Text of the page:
Van der Horst introduced The Hyve’s own offering—Fairspace—next, saying that it also offers a secure data portal where researchers can search for metadata and datasets. “Fairspace has the added advantage that it also offers filed data manipulation; researchers can really organize their data,” Van der Horst added.
Fairspace scores well on the metadata and computing axes, and—like Gen3—has an integrated Jupyter Notebook environment. Its weakest point is analysis. “You can search, but you can’t graph or get charge of the available data in your system,” he said. The data model for Fairspace is based on SHACL; metadata is stored in a graph store. The model is fairly flexbile, but Van der Horst advised: “You should have someone that’s familiar with SHACL to build these metadata models.”
COLID—Corporate Linked Data—was developed by Bayer and then released as open source. “We were really charmed by it,” Van der Horst said. The functionality is simple: a search tool lets users seek data in the COLID data marketplace. There is no data management capability but the tool excels at maintaining FAIR data. “It has a narrow application, but it does its job well,” Van der Horst commented.
Built by the Center for Expanded Data Annotation and Retrieval at Leland Stanford Junior University, CEDAR Workbench is used to create submission templates for metadata. “All of the previous tools have a metadata model defined for you by semantic modelling experts, for instance,” Van der Horst said. “This tool can really be used to sit with your scientist and define a minimal data model of metadata that should be submitted.” There can be multiple versions, he added, and the data that are stored and produced are in RDF. As expected, CEDAR workbench scores high on the metadata axis as well as the cloud axis.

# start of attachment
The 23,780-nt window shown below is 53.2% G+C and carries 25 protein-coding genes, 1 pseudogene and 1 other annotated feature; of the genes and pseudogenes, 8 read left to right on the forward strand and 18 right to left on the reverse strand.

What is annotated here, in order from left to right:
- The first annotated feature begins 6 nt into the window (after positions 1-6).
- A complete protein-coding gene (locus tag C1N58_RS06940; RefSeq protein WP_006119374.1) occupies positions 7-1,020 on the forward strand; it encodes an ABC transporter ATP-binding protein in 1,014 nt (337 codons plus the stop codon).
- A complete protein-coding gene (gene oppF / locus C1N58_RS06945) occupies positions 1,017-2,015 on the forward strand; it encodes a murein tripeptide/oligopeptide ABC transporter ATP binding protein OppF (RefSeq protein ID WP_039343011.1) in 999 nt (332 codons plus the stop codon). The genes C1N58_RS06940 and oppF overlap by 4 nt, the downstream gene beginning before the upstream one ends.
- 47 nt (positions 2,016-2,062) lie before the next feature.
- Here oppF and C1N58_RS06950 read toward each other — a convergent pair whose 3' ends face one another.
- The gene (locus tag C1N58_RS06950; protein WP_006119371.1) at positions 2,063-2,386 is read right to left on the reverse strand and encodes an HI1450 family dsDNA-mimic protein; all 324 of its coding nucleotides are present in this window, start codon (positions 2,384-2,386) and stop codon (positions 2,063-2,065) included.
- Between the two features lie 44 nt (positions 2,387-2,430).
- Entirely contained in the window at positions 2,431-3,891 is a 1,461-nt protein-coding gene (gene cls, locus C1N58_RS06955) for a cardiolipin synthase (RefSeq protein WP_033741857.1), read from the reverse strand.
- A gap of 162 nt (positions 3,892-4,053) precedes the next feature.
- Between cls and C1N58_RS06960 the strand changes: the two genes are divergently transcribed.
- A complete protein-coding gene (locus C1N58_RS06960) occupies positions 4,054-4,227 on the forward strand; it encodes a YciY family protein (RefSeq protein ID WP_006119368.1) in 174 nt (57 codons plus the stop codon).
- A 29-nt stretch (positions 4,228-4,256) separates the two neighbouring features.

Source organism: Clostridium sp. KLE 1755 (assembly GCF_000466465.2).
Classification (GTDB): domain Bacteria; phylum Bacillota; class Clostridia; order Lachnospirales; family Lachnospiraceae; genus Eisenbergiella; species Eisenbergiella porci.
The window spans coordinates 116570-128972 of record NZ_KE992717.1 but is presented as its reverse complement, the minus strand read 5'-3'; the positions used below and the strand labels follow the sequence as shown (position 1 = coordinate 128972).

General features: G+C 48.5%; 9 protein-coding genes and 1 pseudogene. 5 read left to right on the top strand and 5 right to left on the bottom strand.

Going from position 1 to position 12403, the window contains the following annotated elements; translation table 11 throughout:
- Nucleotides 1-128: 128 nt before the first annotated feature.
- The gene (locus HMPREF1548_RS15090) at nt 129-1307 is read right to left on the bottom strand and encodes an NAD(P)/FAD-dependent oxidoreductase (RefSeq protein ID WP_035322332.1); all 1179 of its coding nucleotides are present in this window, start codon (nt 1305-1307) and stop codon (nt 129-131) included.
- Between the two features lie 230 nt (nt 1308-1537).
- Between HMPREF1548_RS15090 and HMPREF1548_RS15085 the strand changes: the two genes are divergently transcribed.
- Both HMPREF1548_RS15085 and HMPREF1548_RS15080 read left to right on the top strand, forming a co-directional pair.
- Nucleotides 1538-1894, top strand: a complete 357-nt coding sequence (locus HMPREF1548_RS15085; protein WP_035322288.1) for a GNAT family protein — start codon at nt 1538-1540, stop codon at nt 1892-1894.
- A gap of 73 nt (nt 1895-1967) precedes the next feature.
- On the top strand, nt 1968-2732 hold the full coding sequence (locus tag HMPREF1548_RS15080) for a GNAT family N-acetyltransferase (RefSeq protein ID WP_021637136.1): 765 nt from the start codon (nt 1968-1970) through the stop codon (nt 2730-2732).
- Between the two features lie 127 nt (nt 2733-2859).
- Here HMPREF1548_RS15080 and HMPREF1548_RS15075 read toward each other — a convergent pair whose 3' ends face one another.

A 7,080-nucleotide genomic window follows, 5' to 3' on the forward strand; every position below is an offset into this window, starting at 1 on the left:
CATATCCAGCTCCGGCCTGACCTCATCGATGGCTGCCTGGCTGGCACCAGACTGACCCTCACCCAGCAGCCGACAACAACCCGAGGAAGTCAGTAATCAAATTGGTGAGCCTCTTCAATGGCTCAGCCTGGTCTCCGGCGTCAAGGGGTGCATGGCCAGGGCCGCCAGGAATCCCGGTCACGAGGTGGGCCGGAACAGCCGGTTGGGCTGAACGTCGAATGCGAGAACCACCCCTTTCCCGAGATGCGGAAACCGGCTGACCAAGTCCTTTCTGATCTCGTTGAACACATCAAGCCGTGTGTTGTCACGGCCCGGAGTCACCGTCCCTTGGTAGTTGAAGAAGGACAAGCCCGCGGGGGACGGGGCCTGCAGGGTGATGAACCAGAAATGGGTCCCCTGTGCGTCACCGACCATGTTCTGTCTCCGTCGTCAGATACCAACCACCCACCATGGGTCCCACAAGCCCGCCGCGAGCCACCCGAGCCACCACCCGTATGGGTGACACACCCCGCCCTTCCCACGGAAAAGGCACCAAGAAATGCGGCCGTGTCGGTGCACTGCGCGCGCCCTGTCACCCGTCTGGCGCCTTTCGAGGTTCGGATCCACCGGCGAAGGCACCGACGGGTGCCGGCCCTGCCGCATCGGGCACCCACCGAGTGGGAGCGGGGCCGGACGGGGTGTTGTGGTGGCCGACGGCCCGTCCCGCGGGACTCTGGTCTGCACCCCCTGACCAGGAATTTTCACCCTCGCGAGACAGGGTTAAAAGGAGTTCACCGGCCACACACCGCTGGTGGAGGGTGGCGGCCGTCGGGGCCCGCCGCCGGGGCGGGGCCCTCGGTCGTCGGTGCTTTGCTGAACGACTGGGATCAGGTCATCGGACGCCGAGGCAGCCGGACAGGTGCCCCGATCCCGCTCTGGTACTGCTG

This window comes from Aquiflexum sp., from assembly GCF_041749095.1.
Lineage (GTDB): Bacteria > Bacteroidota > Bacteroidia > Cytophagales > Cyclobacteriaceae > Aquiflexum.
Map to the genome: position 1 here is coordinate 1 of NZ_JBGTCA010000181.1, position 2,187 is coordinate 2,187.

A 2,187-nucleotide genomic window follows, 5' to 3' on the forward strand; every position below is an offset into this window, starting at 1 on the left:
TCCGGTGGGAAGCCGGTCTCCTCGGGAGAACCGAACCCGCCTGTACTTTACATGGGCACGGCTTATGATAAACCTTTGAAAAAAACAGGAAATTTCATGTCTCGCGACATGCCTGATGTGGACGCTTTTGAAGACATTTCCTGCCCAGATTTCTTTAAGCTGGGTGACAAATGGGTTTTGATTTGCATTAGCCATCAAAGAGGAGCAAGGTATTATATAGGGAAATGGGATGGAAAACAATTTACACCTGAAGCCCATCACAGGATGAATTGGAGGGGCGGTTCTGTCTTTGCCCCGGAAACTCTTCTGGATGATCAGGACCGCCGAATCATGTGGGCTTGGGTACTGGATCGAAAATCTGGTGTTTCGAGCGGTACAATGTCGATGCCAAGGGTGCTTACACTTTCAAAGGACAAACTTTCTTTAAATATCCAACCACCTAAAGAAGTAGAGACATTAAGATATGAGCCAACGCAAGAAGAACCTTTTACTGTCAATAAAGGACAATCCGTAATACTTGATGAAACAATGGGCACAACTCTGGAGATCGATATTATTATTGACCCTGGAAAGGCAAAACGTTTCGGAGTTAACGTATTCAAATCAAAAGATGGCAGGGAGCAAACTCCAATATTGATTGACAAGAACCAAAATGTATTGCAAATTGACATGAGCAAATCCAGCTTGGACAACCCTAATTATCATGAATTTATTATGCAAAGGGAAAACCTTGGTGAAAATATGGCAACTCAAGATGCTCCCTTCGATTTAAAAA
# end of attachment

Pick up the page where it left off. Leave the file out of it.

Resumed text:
Comparing and Contrasting
When comparing the plots of all five tools, Van der Horst noted that some overlapped considerably while others were complimentary to each other. For example, COLID and CEDAR are similar—both offer good metadata management—and iRODS offers the best data capabilities.
The documentation and community aspects of each tool varied as well. iRODS and Gen3 both had very mature documentation with thorough user guides, forums, developer documentations and more. Fairspace and COLID both had significant gaps in their documentation and CEDAR fell in the middle. iRODS, and to a slightly lesser extent Gen3, have lively and well-developed user communities, something that both Fairspace and COLID still need to build.
On the other hand, only iRODS and Fairspace installations rated “easy” both locally and in the cloud. Gen3’s installation in both areas was rated “hard” and COLID had some issues installing locally.
In summary, Van der Horst highlighted that each tool has its own best application scenario and all have both unique features and overlap. All are production ready, he said, so it’s good to think through your specific needs and how one or maybe two tools could best meet them.